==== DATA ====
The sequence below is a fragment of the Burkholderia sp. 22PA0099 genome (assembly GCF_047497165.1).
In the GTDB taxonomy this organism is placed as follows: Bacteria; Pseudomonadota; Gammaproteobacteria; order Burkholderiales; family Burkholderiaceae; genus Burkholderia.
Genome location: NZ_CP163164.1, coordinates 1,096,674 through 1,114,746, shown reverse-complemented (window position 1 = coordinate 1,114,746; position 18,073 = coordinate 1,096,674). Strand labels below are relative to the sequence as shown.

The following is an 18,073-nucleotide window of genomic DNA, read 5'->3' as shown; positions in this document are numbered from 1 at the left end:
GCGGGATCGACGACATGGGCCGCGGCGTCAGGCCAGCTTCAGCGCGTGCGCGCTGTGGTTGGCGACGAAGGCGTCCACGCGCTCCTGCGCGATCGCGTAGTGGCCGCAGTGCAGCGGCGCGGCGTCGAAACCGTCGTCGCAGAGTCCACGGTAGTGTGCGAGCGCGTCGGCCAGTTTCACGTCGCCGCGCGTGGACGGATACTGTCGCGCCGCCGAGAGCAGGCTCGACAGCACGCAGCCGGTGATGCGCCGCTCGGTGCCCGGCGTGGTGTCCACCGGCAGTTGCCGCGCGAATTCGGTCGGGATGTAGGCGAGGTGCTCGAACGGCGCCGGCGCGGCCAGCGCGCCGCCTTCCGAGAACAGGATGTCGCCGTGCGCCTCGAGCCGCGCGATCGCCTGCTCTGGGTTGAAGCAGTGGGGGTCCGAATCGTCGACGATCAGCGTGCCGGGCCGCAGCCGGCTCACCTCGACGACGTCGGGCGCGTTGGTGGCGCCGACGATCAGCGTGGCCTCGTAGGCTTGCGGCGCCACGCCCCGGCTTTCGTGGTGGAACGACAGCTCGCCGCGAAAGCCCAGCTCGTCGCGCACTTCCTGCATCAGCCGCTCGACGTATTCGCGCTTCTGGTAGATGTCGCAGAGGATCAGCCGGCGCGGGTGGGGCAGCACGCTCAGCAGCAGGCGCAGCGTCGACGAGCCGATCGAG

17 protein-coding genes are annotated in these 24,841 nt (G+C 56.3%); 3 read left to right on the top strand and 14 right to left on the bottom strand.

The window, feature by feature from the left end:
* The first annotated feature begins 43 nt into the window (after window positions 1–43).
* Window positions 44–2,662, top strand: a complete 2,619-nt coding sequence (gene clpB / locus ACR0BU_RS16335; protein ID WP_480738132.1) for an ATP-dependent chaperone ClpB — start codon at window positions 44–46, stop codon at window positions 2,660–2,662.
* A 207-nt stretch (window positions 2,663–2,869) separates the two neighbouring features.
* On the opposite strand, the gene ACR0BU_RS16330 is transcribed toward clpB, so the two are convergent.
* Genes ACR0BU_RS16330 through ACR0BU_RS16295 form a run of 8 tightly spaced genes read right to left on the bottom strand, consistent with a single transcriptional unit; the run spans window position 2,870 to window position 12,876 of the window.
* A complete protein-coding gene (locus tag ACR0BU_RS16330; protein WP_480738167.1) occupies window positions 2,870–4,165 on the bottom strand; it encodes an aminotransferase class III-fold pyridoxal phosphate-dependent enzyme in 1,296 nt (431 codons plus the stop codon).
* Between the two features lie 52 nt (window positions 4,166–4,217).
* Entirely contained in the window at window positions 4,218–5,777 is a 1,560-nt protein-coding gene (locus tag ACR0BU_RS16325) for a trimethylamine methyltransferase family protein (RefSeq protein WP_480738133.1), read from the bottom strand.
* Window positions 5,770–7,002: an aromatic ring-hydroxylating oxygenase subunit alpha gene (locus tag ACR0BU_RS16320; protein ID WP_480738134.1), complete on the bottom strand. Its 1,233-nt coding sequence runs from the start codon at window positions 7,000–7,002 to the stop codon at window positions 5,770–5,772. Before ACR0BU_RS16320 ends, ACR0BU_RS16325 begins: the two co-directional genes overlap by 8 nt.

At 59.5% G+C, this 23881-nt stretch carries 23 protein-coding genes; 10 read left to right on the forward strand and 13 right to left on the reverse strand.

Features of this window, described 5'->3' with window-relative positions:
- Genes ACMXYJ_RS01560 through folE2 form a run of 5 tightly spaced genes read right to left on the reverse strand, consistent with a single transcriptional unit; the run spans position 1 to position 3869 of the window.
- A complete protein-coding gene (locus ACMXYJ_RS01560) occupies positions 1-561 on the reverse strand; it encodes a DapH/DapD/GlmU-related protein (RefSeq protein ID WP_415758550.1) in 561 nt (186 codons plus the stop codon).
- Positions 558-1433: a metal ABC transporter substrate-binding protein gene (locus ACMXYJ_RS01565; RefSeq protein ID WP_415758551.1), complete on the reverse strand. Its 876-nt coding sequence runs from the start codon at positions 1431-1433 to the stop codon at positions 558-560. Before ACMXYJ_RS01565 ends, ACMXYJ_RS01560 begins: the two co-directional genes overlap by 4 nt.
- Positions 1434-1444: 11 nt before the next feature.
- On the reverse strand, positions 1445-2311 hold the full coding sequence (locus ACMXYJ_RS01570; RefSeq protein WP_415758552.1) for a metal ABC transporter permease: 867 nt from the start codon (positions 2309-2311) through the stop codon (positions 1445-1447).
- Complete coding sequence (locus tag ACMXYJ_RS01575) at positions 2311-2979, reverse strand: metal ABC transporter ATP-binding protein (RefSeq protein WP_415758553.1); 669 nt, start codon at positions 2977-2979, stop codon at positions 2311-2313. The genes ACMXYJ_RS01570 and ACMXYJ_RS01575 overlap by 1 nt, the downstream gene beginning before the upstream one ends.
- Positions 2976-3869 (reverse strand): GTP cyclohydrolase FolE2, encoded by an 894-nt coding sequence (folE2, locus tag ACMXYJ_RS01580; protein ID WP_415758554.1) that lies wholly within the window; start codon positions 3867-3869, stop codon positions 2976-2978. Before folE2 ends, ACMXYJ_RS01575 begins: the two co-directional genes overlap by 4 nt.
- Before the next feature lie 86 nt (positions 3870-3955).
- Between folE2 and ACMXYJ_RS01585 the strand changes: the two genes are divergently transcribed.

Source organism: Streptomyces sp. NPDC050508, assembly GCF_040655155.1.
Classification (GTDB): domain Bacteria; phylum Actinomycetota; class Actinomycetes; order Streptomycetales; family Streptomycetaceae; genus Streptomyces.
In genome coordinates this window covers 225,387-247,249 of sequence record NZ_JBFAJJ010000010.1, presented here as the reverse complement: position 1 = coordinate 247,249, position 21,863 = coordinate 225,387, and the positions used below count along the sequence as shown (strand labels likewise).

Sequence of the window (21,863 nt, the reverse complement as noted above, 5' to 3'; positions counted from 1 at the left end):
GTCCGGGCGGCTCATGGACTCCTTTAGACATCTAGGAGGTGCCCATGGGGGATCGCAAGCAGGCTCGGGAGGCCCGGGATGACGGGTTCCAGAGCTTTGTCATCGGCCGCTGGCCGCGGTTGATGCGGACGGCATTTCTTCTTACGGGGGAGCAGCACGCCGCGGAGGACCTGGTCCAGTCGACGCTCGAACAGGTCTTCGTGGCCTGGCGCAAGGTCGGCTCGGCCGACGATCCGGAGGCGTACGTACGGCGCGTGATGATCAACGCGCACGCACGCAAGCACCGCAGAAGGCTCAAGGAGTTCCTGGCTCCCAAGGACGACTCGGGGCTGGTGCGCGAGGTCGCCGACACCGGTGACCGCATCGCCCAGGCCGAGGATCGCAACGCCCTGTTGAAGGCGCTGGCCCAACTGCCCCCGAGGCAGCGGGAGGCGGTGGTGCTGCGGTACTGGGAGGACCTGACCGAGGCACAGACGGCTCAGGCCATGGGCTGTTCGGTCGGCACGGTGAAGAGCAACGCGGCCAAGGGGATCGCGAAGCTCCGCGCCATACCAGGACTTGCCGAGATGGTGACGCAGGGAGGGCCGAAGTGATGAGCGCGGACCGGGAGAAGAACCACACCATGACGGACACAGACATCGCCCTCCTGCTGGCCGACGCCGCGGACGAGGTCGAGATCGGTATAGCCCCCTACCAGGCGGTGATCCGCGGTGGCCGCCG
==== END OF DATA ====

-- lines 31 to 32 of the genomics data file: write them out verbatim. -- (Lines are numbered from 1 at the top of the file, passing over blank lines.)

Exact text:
Sequence of the window (21,863 nt, the reverse complement as noted above, 5' to 3'; positions counted from 1 at the left end):
GTCCGGGCGGCTCATGGACTCCTTTAGACATCTAGGAGGTGCCCATGGGGGATCGCAAGCAGGCTCGGGAGGCCCGGGATGACGGGTTCCAGAGCTTTGTCATCGGCCGCTGGCCGCGGTTGATGCGGACGGCATTTCTTCTTACGGGGGAGCAGCACGCCGCGGAGGACCTGGTCCAGTCGACGCTCGAACAGGTCTTCGTGGCCTGGCGCAAGGTCGGCTCGGCCGACGATCCGGAGGCGTACGTACGGCGCGTGATGATCAACGCGCACGCACGCAAGCACCGCAGAAGGCTCAAGGAGTTCCTGGCTCCCAAGGACGACTCGGGGCTGGTGCGCGAGGTCGCCGACACCGGTGACCGCATCGCCCAGGCCGAGGATCGCAACGCCCTGTTGAAGGCGCTGGCCCAACTGCCCCCGAGGCAGCGGGAGGCGGTGGTGCTGCGGTACTGGGAGGACCTGACCGAGGCACAGACGGCTCAGGCCATGGGCTGTTCGGTCGGCACGGTGAAGAGCAACGCGGCCAAGGGGATCGCGAAGCTCCGCGCCATACCAGGACTTGCCGAGATGGTGACGCAGGGAGGGCCGAAGTGATGAGCGCGGACCGGGAGAAGAACCACACCATGACGGACACAGACATCGCCCTCCTGCTGGCCGACGCCGCGGACGAGGTCGAGATCGGTATAGCCCCCTACCAGGCGGTGATCCGCGGTGGCCGCCG